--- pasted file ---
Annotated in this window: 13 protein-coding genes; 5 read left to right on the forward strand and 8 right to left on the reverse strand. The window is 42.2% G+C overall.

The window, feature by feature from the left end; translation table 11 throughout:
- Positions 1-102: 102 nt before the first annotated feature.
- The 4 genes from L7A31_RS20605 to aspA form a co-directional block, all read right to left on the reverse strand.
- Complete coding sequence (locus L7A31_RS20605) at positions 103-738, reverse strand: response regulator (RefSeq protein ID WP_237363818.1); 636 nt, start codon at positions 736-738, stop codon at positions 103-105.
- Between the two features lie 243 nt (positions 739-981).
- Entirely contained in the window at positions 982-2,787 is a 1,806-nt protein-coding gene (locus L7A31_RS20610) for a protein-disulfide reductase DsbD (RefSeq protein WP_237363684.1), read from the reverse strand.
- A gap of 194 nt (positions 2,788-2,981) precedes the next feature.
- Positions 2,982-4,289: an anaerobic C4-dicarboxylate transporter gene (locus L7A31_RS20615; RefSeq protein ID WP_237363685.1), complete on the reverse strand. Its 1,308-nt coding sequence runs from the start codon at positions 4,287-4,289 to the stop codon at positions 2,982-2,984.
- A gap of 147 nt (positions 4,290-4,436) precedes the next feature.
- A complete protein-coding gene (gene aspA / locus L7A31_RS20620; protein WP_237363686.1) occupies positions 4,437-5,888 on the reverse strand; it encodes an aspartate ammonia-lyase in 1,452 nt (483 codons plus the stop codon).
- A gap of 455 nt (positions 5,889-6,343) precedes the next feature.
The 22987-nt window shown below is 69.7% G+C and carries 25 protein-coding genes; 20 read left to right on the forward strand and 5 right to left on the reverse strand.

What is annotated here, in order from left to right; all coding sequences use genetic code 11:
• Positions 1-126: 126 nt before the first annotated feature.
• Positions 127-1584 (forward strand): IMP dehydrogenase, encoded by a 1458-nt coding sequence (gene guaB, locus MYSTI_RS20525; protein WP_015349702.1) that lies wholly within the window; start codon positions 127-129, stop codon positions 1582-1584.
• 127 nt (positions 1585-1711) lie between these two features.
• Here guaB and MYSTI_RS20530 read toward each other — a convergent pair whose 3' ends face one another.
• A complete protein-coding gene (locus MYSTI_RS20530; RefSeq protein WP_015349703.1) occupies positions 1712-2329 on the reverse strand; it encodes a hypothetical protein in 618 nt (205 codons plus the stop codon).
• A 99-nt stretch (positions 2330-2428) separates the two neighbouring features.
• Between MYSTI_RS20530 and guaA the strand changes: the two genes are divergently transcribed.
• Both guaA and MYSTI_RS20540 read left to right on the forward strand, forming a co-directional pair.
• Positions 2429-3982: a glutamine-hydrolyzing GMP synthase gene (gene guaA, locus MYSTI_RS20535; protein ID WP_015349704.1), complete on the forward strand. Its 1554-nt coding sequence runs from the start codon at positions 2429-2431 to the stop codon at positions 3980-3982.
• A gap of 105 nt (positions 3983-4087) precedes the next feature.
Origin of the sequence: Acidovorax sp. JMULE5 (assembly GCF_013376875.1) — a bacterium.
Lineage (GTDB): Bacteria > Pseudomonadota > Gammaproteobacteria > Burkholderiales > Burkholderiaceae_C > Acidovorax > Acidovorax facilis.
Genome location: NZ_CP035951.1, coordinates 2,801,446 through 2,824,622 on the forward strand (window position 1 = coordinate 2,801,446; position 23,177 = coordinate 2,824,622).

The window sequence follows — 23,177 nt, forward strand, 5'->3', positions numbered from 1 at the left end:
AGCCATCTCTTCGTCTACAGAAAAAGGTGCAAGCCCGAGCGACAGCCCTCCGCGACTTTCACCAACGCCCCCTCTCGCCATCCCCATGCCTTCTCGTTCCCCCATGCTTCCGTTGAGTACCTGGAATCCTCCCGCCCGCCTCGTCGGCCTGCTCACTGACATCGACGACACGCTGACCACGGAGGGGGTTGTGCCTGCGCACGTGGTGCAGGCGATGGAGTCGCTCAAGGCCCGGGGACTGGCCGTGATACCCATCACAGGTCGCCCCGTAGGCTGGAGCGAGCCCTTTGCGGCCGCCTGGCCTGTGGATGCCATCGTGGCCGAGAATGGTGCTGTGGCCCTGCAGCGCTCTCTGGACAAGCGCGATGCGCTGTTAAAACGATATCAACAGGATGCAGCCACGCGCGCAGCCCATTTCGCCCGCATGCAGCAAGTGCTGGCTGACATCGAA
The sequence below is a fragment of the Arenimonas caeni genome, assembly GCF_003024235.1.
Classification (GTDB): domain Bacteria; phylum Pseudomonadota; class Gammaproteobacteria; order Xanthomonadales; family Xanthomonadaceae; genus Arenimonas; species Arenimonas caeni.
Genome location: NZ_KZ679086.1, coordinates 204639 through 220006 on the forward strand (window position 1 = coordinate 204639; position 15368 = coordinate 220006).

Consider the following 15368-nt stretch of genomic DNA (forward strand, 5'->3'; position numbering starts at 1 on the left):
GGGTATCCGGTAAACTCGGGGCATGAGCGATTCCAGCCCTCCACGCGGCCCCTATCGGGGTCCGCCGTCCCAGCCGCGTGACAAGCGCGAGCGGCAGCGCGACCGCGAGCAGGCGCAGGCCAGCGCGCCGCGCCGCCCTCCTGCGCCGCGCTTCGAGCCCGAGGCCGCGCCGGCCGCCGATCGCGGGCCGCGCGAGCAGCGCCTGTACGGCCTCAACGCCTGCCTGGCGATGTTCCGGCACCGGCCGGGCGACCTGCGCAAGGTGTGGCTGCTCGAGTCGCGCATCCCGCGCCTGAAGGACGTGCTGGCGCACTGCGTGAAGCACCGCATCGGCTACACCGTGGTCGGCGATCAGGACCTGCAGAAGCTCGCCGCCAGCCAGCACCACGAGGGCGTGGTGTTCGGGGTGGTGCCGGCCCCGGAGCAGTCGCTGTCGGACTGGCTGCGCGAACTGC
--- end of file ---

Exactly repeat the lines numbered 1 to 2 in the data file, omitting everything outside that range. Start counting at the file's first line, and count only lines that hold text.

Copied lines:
Annotated in this window: 13 protein-coding genes; 5 read left to right on the forward strand and 8 right to left on the reverse strand. The window is 42.2% G+C overall.

The window, feature by feature from the left end; translation table 11 throughout: